• “where do you feel it in your body?”
    “it’s an attachment device”
    “you have a real sensitivity to energy”
    ….just some of the bull crap that can come out of an adoption therapist’s mouth.

  • I’m struggling with this right now. She’s three days old and we went through the whole pregnancy with the birth mom and I figured I would get that immediate bond. My husband did, I did not. I haven’t slept in four days and I keep crying because I feel awful that I don’t have that bond. I stay up all night because I am terrified of something going wrong.

  • I lost my family numerous times before age 7, so this damage followed me into my adoption I think I was borderline psychotic without help for decades. When parents yell, criticize and doubt it doesn’t help heal back what was missed out on in earlier life.

    It took me until my forties to take an honest look at what happened and seek a path to health.

  • 5# is extremely helpful to know. My therapist mentioned this and recommended that I do some research tonight(which is why I’m watching this video). I’m adopted with amazing parents yet still have some self worth issues along with generalize anxiety. I’m way too critical of myself.. I always jump to negative conclusions about myself..struggle internally when accepting any kind of compliment.

    It’s like I subconsciously don’t value myself. I have to battle these negative thoughts constantly throughout the day.

    My birth mother did drugs in the womb and i was hospitalized for months after birth. I think being isolated without a mother for the first 6 months is a source for my self worth issue. I feel relieved knowing that connection.

  • On the topic of self worth, how about if other people started changing their attitude around adoption? Stop treating me as if the only people who would raise me is out of pity? “Oh you’re parents are so strong, I could NEVER adopt”… I’m not fucking trash, my parents aren’t extra special for raising me LIKE EVERY OTHER CHILD. Also, seriously take a step back and reanalyze your life if you TRULY believe that the only people who can be loved have to come out your fucking vagina!! “WHAAAA I CAN’T HAVE KIDS!!!” you can adopt? “ITS NOT THE SAME!!!”, uh bitch yes i fucking am, I am EXACTLY the same to my parents as you are to yours, there is no fucking difference except in who did the delivery
    “But its hard”, so I’m not worth it?
    “They have so many rules” so pedos and sex rings should have an easy time obtaining prey?
    “They want to come check and visit my house!!” nobody should make sure that the child will be in a safe environment?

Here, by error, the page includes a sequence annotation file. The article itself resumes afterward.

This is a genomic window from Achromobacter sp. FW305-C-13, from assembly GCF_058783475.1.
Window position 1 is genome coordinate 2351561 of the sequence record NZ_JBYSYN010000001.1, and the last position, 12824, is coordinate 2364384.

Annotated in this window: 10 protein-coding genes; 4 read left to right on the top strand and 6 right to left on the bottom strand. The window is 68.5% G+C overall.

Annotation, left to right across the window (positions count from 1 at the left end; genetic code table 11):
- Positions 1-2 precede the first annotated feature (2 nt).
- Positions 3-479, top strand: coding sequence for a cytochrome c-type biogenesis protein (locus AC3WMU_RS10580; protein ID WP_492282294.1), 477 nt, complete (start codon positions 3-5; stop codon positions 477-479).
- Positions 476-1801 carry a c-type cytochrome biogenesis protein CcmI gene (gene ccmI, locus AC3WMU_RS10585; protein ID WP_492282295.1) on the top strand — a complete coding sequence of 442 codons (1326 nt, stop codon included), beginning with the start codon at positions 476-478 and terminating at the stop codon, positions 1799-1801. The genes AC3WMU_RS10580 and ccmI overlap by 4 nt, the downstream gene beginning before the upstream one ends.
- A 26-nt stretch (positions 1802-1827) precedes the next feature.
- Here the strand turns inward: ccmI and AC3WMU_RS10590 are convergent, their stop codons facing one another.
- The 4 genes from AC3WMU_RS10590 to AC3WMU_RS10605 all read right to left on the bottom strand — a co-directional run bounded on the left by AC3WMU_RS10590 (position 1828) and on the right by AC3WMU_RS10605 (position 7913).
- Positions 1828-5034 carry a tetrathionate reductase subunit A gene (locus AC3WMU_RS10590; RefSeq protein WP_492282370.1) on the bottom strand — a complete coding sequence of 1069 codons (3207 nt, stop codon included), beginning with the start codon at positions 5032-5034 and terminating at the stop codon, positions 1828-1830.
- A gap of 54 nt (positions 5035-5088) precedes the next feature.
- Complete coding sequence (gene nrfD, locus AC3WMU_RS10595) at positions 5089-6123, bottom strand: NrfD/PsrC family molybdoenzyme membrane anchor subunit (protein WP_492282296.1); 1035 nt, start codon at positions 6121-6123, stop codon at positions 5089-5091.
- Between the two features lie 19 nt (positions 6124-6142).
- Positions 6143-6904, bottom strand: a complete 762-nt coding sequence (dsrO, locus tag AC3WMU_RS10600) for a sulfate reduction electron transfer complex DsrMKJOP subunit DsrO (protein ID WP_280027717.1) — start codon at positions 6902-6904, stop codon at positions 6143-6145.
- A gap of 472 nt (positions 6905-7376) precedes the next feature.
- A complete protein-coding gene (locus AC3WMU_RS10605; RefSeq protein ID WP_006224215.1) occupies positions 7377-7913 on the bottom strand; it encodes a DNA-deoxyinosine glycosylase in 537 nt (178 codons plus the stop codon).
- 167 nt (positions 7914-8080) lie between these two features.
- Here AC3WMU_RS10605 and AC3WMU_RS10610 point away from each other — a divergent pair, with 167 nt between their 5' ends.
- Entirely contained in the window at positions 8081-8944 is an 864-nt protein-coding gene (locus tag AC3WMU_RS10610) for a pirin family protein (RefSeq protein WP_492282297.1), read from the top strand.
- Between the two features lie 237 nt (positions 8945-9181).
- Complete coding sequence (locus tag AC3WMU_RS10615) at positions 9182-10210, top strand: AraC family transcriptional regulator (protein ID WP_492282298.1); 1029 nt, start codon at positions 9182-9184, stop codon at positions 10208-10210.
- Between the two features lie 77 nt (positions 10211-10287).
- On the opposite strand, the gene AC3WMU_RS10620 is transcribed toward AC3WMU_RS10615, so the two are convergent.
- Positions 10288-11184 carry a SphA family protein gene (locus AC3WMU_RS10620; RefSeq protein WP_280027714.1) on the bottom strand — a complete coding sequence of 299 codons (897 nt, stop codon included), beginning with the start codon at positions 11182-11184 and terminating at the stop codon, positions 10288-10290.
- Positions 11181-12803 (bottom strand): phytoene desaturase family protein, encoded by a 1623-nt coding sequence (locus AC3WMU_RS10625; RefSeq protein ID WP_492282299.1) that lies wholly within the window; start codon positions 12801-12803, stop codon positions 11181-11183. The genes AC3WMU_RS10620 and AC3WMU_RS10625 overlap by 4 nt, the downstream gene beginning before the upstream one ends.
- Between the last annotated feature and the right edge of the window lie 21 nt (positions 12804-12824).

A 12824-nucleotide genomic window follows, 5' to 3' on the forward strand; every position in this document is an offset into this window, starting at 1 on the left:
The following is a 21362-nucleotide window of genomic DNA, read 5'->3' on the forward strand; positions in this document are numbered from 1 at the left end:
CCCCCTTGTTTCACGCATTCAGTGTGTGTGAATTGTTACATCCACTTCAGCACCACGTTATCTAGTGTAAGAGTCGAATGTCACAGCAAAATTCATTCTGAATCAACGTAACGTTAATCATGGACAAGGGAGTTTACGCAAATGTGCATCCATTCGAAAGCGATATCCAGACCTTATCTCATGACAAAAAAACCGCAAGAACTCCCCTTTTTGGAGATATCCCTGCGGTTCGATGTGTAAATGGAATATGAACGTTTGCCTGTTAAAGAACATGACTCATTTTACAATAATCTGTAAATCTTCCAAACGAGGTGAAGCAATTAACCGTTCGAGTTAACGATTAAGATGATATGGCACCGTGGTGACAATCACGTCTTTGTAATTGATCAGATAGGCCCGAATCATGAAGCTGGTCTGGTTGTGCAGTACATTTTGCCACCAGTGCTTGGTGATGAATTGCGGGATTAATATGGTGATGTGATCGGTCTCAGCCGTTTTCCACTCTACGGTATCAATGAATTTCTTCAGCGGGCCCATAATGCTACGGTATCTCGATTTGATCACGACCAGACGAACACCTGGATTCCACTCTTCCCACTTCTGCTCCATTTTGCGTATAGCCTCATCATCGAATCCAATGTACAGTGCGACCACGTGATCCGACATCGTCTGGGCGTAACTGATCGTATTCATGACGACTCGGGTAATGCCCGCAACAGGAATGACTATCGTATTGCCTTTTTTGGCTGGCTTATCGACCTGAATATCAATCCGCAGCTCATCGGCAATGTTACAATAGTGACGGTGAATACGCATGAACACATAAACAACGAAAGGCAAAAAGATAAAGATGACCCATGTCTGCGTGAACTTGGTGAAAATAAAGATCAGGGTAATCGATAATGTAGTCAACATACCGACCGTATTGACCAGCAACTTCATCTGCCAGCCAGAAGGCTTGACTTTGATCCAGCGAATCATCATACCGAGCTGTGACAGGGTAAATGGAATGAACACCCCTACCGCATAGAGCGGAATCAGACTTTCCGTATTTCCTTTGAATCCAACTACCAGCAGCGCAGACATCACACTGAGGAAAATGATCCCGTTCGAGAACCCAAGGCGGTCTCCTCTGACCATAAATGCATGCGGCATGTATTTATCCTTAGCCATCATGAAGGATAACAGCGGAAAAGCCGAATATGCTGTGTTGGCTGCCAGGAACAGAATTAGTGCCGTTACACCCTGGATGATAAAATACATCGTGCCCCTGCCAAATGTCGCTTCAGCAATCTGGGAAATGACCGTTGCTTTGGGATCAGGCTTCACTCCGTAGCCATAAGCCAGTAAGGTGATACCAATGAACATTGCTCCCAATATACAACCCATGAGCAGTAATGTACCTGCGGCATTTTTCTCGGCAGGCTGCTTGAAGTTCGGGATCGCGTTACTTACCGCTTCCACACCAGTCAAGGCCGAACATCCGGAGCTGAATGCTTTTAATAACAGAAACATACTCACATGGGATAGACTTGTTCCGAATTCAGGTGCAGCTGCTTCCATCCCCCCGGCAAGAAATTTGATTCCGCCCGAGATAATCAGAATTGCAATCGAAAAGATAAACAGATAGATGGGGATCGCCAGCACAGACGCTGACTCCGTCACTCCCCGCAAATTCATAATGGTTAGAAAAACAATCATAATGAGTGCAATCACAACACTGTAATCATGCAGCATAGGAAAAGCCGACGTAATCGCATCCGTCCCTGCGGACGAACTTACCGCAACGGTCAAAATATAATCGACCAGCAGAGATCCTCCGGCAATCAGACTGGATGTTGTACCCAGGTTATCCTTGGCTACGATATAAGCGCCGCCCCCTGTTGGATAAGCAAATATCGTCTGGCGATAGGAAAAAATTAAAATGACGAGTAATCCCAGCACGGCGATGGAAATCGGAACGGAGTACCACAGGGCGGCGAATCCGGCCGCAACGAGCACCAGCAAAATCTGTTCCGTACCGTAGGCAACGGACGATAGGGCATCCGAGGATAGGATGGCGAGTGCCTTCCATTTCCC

WE have WORTH, WE are JUST as good as kids from your genitals, We have the same worth as blood, we are WORTH the effort, we are worth having OUR safety looked after. And most importantly all those babies NEED homes!!! Stop paying 2 million dollars for shots in your ass just to make sure a child who is already in need does NOT get a home (seriously, you’ll spend hundreds of thousands of dollars… but filling out paperwork and having a home check is too fucking much???)

  • I definitely experienced some of these feelings after our adoption. I actually vlogged about my experiences with it the other day because what I remember most is the isolation and shame I felt. Videos like these help people know they aren’t alone ❤️ I love the advice you give in this video! Very helpful…I really love the fact that you are open with your kids about your feelings. Such a great example!

  • I’m a 15 year old lesbian who will probably adopt a kid some day, so this is really helpful! I wanna be the best mom I can be to my future kids. <3

  • Thank you Kati for putting into words some concepts around adoption which totally made sense to me as I was watching this video. Incredibly helpful as an adoptee. Wow! So much to work on in therapy and I am definitely going to take this video and speak about this, navigate my way through speaking my own story. Thank you

  • I was adopted…I found out at 12 yrs old when,someone at school told me,,then my mom said how I was adopted and that my birth mom was a drug addicted prostitute….,my adopted mom we bipolar and munchousens.,she fed me meds I shouldn’t have. taken…so I’ve struggled with addiction and I’ve also attracted many cluster B men….I’ve recently been diagnosed with STPD.,.

  • My stepmom only adopted me for the money I believe. She’s always talking about how when I grow up how I’m going to make money and give it to her. Makes me feel worthless.

  • For teenagers, what do you have to say about the adoption anxiety, as I call it, when they are placed in an adoptive home, and before the adoption is finalized, kids try very hard to sabotage it as they feat the unknown…even though they love being adopted?

  • Exactly! Thank you. Also: Please don’t say that I am adopted (not you, Kati; I mean those who do say that):). I was adopted. It happened in the distant past. LOL. It’s hard to always know the ethnicity and health history. The parents don’t always know all the facts about the birth parents. PS I grew up with insufficient self-soothing skills and terrible OCD, eating problems and depression. I did recently meet my bio fam, though! Lovely people!

  • Does anyone have any suggestions when you first brought the child (3 years old) home from another country and he is throwing a tantrum and crying all the time? I’m not sure what methods to try to adjust him to his new home beside from buying him toys or lying to him that he is just at this house temporarily.

  • Hi Kati! When’s the best time to disclose to the public that you are adopted?

    P.S. I work in a clinic where I give Psychological Tests to Future adoptive parents:) This video makes me love my work all the more. Thank you!